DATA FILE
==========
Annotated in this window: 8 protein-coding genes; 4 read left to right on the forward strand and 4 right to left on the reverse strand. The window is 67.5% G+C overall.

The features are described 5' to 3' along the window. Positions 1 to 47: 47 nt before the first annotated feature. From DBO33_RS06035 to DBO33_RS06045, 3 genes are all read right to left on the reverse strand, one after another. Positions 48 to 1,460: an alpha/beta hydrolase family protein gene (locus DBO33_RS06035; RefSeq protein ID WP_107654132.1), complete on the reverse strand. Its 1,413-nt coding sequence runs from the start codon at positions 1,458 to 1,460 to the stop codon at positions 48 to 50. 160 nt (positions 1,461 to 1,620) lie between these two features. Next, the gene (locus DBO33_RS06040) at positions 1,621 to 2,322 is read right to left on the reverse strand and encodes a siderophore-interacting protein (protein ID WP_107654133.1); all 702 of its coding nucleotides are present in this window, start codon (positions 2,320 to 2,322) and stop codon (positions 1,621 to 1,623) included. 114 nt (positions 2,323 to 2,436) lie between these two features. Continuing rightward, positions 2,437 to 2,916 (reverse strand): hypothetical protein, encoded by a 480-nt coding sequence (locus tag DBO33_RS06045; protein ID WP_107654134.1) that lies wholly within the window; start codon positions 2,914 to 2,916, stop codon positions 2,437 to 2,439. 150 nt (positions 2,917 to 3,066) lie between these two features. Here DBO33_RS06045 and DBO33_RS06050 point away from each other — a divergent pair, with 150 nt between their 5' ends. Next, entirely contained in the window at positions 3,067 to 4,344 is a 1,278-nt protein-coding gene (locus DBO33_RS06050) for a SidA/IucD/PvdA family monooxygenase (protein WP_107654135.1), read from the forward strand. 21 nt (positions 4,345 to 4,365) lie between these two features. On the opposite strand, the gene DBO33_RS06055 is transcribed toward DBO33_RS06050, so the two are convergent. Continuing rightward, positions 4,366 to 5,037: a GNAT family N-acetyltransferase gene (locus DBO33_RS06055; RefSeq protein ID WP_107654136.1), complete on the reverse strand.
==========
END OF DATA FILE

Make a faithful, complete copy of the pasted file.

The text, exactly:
Annotated in this window: 8 protein-coding genes; 4 read left to right on the forward strand and 4 right to left on the reverse strand. The window is 67.5% G+C overall.

The features are described 5' to 3' along the window. Positions 1 to 47: 47 nt before the first annotated feature. From DBO33_RS06035 to DBO33_RS06045, 3 genes are all read right to left on the reverse strand, one after another. Positions 48 to 1,460: an alpha/beta hydrolase family protein gene (locus DBO33_RS06035; RefSeq protein ID WP_107654132.1), complete on the reverse strand. Its 1,413-nt coding sequence runs from the start codon at positions 1,458 to 1,460 to the stop codon at positions 48 to 50. 160 nt (positions 1,461 to 1,620) lie between these two features. Next, the gene (locus DBO33_RS06040) at positions 1,621 to 2,322 is read right to left on the reverse strand and encodes a siderophore-interacting protein (protein ID WP_107654133.1); all 702 of its coding nucleotides are present in this window, start codon (positions 2,320 to 2,322) and stop codon (positions 1,621 to 1,623) included. 114 nt (positions 2,323 to 2,436) lie between these two features. Continuing rightward, positions 2,437 to 2,916 (reverse strand): hypothetical protein, encoded by a 480-nt coding sequence (locus tag DBO33_RS06045; protein ID WP_107654134.1) that lies wholly within the window; start codon positions 2,914 to 2,916, stop codon positions 2,437 to 2,439. 150 nt (positions 2,917 to 3,066) lie between these two features. Here DBO33_RS06045 and DBO33_RS06050 point away from each other — a divergent pair, with 150 nt between their 5' ends. Next, entirely contained in the window at positions 3,067 to 4,344 is a 1,278-nt protein-coding gene (locus DBO33_RS06050) for a SidA/IucD/PvdA family monooxygenase (protein WP_107654135.1), read from the forward strand. 21 nt (positions 4,345 to 4,365) lie between these two features. On the opposite strand, the gene DBO33_RS06055 is transcribed toward DBO33_RS06050, so the two are convergent. Continuing rightward, positions 4,366 to 5,037: a GNAT family N-acetyltransferase gene (locus DBO33_RS06055; RefSeq protein ID WP_107654136.1), complete on the reverse strand.